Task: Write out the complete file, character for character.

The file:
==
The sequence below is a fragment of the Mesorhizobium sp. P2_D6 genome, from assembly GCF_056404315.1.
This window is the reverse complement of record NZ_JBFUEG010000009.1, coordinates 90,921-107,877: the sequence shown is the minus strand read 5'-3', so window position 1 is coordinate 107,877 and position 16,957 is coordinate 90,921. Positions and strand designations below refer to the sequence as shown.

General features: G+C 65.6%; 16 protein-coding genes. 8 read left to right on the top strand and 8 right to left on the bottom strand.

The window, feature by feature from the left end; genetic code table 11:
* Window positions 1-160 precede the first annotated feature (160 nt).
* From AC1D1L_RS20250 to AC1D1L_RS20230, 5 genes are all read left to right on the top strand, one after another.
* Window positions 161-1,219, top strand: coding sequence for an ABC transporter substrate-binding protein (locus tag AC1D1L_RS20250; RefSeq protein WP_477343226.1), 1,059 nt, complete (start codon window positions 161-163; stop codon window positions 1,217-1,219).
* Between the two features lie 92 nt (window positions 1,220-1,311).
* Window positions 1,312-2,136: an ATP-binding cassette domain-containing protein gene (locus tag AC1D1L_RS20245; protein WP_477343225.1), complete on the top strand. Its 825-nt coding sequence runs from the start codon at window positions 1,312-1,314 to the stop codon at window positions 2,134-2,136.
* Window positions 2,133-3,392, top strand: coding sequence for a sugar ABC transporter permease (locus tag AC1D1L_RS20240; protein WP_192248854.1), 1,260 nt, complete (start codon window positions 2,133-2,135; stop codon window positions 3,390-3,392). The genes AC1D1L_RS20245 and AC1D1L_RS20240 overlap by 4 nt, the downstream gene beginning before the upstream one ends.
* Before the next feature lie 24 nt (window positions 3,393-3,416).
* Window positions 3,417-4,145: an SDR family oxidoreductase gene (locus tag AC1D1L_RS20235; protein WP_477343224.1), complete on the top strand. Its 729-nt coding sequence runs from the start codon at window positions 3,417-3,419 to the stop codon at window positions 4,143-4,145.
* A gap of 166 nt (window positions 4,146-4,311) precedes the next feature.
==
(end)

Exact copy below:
The sequence below is a fragment of the Mesorhizobium sp. P2_D6 genome, from assembly GCF_056404315.1.
This window is the reverse complement of record NZ_JBFUEG010000009.1, coordinates 90,921-107,877: the sequence shown is the minus strand read 5'-3', so window position 1 is coordinate 107,877 and position 16,957 is coordinate 90,921. Positions and strand designations below refer to the sequence as shown.

General features: G+C 65.6%; 16 protein-coding genes. 8 read left to right on the top strand and 8 right to left on the bottom strand.

The window, feature by feature from the left end; genetic code table 11:
* Window positions 1-160 precede the first annotated feature (160 nt).
* From AC1D1L_RS20250 to AC1D1L_RS20230, 5 genes are all read left to right on the top strand, one after another.
* Window positions 161-1,219, top strand: coding sequence for an ABC transporter substrate-binding protein (locus tag AC1D1L_RS20250; RefSeq protein WP_477343226.1), 1,059 nt, complete (start codon window positions 161-163; stop codon window positions 1,217-1,219).
* Between the two features lie 92 nt (window positions 1,220-1,311).
* Window positions 1,312-2,136: an ATP-binding cassette domain-containing protein gene (locus tag AC1D1L_RS20245; protein WP_477343225.1), complete on the top strand. Its 825-nt coding sequence runs from the start codon at window positions 1,312-1,314 to the stop codon at window positions 2,134-2,136.
* Window positions 2,133-3,392, top strand: coding sequence for a sugar ABC transporter permease (locus tag AC1D1L_RS20240; protein WP_192248854.1), 1,260 nt, complete (start codon window positions 2,133-2,135; stop codon window positions 3,390-3,392). The genes AC1D1L_RS20245 and AC1D1L_RS20240 overlap by 4 nt, the downstream gene beginning before the upstream one ends.
* Before the next feature lie 24 nt (window positions 3,393-3,416).
* Window positions 3,417-4,145: an SDR family oxidoreductase gene (locus tag AC1D1L_RS20235; protein WP_477343224.1), complete on the top strand. Its 729-nt coding sequence runs from the start codon at window positions 3,417-3,419 to the stop codon at window positions 4,143-4,145.
* A gap of 166 nt (window positions 4,146-4,311) precedes the next feature.